So just what is the difference between ISDN and the Internet for audio delivery? Both are networks with multiple users spanning the globe. What makes one better than the other? The biggest difference is that the telephone network (including ISDN) uses “circuit switched channels” whereas IP networks use “packet switched” technology. The way these two types of networks deal with congestion is one important difference. Let’s examine each in turn.
Circuit Switched Networks
A circuit switched network consists of many bidirectional channel elements. Each of these elements (generally the term “trunk” applies) is either “idle” or “in use”. Since the mid 1980s, the channels and associated switching have been digital, making the deployment of ISDN possible. Each of these “DSO” channels has 64 kilobits per second (kbps) of digital data capacity. When establishing a “dialed” connection therefore, one either has an end-to-end connection at 64kbps, or one does not. The network also provides a highly stable clock that is used to synchronize the sending and receiving functions, thereby eliminating the need for all but the smallest amount of buffering. Furthermore, the standards call for a low error rate. So far so good, but what happens when the network is very busy (called “congestion”)? In this case, there may not be available channel elements to establish the requested connection. In this case one gets a message indicating “network unavailable try again later” (fast busy). Of course one can repeatedly dial the call until a connection is available - the big advantage is that once you get that connection, it is yours (with data in both directions traveling the same route, and every bit traveling this route) until you decide to “hang up”. The downside is that for this exclusive use of a channel you pay by the minute.
Packet Switched Networks
This is in stark contrast to a packet switched network. With these the data stream is divided into discrete pieces called “packets,” and then these packets are sent into the network. As each packet traverses the network, second by second decisions are made by the network “routers” as to the best route to the final destination. It is not unusual for different packets to traverse the network via different paths. And packets in the return direction (if any) take their own independently determined paths as conditions allow. If there is insufficient downstream capacity, then a router may discard packets. In fact, occasional discarded packets are not considered unusual in packet switched networks. The system does have a degree of self- regulation — a device that floods a connection will back down its speed, but this process is not instantaneous, and of course other devices are continually changing their bandwidth requirements as well. The term used for this sort of network is “best effort,” and for “bursty” data such as web pages, it is a highly effective way to share data resources.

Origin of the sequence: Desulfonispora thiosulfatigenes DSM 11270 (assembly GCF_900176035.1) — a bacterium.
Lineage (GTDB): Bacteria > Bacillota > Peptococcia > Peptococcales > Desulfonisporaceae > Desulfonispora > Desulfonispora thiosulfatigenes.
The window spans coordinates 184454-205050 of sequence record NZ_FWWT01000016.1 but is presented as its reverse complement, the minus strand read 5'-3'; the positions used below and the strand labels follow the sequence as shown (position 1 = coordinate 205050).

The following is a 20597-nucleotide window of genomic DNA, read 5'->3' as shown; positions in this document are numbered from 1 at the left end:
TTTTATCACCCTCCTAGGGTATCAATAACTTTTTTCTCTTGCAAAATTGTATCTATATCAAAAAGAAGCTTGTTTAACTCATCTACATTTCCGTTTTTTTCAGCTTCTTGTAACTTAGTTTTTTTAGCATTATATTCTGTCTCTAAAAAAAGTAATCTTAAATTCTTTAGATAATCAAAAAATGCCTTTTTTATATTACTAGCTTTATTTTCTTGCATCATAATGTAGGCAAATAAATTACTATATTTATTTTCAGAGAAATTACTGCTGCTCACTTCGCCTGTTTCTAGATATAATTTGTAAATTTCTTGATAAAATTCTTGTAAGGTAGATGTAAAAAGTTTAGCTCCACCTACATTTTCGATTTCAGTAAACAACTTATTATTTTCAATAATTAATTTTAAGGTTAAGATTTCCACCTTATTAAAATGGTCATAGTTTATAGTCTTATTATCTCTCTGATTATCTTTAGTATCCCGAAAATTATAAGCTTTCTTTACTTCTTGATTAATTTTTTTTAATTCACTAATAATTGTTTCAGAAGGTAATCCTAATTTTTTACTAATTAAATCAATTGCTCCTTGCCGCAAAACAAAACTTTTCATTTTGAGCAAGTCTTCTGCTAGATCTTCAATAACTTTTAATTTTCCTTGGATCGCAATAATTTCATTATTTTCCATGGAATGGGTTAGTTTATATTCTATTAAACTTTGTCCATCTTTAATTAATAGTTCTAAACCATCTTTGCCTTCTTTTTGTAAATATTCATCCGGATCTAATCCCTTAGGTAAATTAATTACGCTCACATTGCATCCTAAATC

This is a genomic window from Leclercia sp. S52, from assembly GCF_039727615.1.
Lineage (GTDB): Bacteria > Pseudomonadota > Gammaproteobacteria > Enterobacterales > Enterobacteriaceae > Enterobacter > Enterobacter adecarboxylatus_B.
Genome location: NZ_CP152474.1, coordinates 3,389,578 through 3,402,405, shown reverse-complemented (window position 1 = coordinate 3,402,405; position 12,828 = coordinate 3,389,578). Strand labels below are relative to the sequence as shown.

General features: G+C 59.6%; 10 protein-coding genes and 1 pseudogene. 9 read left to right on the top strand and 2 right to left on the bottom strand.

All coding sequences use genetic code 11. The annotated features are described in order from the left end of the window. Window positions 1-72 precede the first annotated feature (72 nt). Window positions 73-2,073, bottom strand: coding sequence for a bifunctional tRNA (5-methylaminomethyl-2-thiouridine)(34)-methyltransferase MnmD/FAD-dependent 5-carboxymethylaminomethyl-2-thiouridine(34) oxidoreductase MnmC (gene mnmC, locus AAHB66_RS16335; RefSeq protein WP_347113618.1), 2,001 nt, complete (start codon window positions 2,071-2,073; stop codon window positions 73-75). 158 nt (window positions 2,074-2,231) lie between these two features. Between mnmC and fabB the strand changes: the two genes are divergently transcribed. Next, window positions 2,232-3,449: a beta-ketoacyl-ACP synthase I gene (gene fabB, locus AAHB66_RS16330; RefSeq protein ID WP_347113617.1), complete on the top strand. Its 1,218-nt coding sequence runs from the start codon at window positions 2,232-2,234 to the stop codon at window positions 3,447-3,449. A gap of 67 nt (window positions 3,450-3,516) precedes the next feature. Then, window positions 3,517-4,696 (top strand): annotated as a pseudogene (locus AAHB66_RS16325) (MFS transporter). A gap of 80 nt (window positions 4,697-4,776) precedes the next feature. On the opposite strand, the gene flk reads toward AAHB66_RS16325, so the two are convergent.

The best known Internet Protocol, TCP/IP, allows for the sending device to resend lost packets. Other protocols do not necessarily support this, and waiting for the re-sent packets means longer delay in any case. Since the amount of traffic on any network fluctuates day-to-day as well as minute-to-minute, unless such a network is “managed” (and the Internet is not) the result is that the packet throughput varies minutes to minute. As the degree of sharing goes up (from your xDSL to your ISP’s shared bandwidth to the massive sharing of the Internet) the probability is that at some point an application that needs sustained uninterrupted bandwidth, such as IP audio streaming, will experience a problem.